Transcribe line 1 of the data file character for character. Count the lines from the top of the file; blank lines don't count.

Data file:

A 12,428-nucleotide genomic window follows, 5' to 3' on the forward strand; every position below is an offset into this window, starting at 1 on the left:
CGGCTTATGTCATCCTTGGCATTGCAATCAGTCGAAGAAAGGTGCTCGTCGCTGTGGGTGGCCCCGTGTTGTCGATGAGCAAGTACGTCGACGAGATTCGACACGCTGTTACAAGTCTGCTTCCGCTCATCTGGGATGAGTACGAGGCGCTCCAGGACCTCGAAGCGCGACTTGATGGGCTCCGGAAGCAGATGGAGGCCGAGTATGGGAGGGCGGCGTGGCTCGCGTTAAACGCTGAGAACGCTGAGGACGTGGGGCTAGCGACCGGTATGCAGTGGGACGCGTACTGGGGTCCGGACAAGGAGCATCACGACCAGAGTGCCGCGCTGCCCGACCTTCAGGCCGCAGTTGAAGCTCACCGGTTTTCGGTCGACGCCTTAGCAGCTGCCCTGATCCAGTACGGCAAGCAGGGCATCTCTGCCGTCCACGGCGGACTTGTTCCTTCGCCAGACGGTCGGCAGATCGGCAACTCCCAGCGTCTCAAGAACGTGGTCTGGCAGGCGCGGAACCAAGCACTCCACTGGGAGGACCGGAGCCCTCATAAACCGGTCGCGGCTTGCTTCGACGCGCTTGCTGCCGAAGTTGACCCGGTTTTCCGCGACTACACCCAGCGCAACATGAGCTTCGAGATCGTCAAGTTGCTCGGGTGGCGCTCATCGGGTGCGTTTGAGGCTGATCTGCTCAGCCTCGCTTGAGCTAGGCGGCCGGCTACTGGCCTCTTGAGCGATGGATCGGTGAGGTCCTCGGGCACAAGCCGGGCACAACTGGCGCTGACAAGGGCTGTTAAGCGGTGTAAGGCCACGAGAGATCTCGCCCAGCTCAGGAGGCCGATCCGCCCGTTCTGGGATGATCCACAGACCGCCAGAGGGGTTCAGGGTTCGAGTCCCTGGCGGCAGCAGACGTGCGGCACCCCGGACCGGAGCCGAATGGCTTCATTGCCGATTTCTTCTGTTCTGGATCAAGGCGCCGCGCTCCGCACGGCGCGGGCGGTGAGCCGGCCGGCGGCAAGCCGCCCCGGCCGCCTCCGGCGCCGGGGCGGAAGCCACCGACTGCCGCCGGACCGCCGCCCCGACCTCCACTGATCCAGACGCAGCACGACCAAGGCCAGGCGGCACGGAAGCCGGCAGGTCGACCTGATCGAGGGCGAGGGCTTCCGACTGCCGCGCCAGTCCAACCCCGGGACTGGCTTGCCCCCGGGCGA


A 12,428-nucleotide genomic window follows, 5' to 3' on the forward strand; every position below is an offset into this window, starting at 1 on the left: